Chattel is a term in the financial world which refers to personal property which can be moved; it is also known as movable property. Some examples of chattel include jewelry, cars, and furniture. The opposite of chattel is immovable property, like real estate and buildings, although in some circumstances, of course buildings can be moved. Some people just call chattel “personal property,” differentiating it from things like real estate with the term “immovable property.”
The word is derived from the Middle English chatel, which means “movable property.” It is related to the Old French chatel, meaning “cattle,” a reference to one of the most famous examples of movable property of all time. Humans have had chattel for thousands of years; movable property was probably the introduction to the concept of property for early humans, as people learned to make and use things, thereby attaching value to them.
This term has another, more sinister meaning, which dates to 1649. In the 1600s, abolitionists started calling slaves chattel, emphasizing the fact that slaves were viewed as personal property, rather than human beings. Although slave owners resisted the use of the term, it was remarkably apt and also correct: like inanimate chattel, slaves could be seized by the government and sold to recoup debt, for example. You may still encounter terms like “human chattel” in literature from anti-slavery organizations.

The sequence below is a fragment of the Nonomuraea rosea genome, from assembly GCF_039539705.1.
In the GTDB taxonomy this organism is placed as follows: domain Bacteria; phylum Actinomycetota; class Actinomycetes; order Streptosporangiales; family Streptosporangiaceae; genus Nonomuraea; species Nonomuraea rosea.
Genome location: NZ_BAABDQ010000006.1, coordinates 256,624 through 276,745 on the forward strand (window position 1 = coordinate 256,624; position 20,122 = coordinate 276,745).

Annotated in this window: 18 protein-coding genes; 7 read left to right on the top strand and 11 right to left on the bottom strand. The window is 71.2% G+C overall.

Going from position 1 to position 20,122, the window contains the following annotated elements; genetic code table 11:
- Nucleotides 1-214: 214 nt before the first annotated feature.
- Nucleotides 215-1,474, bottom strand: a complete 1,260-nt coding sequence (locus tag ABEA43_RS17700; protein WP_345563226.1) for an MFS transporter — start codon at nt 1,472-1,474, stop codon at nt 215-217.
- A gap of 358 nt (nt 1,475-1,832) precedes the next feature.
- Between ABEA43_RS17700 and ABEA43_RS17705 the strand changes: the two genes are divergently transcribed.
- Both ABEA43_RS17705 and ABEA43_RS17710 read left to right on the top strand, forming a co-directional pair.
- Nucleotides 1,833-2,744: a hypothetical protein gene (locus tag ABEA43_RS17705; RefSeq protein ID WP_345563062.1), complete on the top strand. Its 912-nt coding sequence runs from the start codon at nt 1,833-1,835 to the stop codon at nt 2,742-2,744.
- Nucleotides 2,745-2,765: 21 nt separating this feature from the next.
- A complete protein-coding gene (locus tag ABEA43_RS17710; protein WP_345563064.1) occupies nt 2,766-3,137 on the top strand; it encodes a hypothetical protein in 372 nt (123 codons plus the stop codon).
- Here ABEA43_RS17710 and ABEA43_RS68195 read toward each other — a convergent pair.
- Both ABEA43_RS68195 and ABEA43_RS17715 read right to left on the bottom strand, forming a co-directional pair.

Economically, chattel is viewed differently from immovable property. As a general rule, the value of chattel drops rapidly, thanks to a process called depreciation. Anyone who has purchased a new car is probably aware of this phenomenon. Typically, the decline in value cannot be arrested with improvements to the chattel, unlike real property, which can constantly be made more valuable with the use of improvements and renovation. Because of this issue, chattel is treated differently from real estate in financial assessments like those involved in determining how much money someone owes in taxes.
You might be surprised by the value of your chattel. While an individual piece of movable property may not be that valuable, it is easy to pack a home with a substantial amount of belongings. Because replacing such belongings can be expensive and stressful, some people like to get insurance to protect their movable property from things like theft and fires, ensuring that their movable goods are protected along with their real estate and providing rapid replacements for things like cars and computers which may be vitally necessary for work.